The deschooling of schooled leadership can be examined in relation to three character types, namely bureaucratic system-thinking leadership, tradition-bound leadership and charismatic leadership. Increasingly, principals and teachers work through and across a multidimensional mosaic of these that can be described as deschooled network leadership.

Deschooling, democracy and government accountability

Subjecting the powers governing young adults’ l’earning to electoral accountability through monitory democracy is an important focus of deschooled network leadership. Democracy – demos the people, kratos power – means that ‘the people’ subject power – across all forms of institutionalised power at all levels of organisational management – to accountability. Increasingly, monitory democracy provides an important vehicle for holding those in power to account to the people. The instrumental values expressed in government policies provide one focus for having governments account for the sources of young adults’ life/work insecurities. Governments may make good policies, but deschooled network leaders can contribute to making better interactional education-employment/unemployment-training policies.

Tests of government accountability for deschooling l’earning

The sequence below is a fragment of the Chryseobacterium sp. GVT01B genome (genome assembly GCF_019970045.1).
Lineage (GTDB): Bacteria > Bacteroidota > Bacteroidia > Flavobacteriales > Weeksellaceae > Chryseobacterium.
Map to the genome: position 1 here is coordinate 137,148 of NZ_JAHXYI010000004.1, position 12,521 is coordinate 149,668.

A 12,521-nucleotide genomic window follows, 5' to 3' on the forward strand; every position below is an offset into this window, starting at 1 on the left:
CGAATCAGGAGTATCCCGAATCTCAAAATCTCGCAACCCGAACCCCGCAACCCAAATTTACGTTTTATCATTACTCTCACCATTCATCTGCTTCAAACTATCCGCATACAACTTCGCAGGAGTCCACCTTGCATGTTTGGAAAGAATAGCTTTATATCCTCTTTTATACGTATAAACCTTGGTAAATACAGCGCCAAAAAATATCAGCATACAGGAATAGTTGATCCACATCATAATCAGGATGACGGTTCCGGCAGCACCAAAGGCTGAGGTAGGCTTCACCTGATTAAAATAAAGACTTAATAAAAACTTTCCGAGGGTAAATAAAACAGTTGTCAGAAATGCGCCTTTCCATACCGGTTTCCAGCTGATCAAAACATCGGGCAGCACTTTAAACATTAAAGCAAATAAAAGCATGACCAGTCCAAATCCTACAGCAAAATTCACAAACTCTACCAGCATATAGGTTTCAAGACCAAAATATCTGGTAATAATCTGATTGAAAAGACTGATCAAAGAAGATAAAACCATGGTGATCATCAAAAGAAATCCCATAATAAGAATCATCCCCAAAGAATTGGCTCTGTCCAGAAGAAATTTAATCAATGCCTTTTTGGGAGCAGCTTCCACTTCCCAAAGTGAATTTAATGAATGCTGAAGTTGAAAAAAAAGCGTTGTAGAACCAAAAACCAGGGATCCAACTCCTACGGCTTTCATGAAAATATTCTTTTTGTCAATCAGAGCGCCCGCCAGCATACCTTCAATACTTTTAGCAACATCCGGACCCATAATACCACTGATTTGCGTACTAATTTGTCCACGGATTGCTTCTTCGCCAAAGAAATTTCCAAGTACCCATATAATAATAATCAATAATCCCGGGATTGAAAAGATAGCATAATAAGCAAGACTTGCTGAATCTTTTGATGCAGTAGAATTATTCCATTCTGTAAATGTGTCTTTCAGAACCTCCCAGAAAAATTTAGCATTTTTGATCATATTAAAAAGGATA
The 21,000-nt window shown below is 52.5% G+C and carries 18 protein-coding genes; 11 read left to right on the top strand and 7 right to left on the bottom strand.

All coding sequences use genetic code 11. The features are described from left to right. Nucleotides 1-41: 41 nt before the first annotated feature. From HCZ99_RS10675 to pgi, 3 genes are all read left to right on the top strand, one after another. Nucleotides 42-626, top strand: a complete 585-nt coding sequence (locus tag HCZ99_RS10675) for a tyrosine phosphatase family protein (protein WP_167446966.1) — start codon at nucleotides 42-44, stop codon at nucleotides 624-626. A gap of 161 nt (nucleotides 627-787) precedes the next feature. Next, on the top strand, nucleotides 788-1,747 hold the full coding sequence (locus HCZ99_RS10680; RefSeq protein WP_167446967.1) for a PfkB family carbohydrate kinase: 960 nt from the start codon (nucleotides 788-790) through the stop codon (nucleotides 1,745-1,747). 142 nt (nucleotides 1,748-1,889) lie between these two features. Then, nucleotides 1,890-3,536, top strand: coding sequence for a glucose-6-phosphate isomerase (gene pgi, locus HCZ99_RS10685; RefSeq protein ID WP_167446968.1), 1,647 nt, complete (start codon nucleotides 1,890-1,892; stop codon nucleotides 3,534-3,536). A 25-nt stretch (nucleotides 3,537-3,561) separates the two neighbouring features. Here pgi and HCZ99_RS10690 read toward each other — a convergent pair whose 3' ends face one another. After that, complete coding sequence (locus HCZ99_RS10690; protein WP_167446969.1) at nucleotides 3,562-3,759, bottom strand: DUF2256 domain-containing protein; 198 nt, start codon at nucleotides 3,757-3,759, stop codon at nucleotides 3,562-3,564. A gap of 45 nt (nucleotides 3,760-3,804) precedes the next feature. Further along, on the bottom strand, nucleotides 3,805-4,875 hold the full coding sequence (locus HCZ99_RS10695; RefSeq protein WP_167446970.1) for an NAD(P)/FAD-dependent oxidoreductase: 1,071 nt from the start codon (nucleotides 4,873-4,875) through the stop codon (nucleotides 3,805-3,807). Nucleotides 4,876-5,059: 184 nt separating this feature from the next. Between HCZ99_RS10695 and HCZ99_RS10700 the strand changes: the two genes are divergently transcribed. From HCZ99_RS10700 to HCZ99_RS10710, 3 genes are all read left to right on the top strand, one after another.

New tests of intersectionality of governments’ policy actions for deschooling young adults’ l’earning are required. Such tests of government policies might focus on their value for building young adults’ commitment to capital accumulation, for assuring their security through capital accumulation, and for determining whether new forms of capital accumulation serve the common good. These are tests which provide one vehicle for holding governments accountable for deschooling the l’earning opportunities and choices of young adults. The disability care and insurance industry, which relies on unpaid as much as paid labour, provides an important focus on monitory democracy so as to hold elected government representatives accountable for policies – or the lack therefore – in this field. A transformative intersectional policy agenda for young adults’ l’earning could link the government sponsored disability insurance industry with innovation in the assistive technology industry providing new directions for their education, employment and training, including in advanced research and development.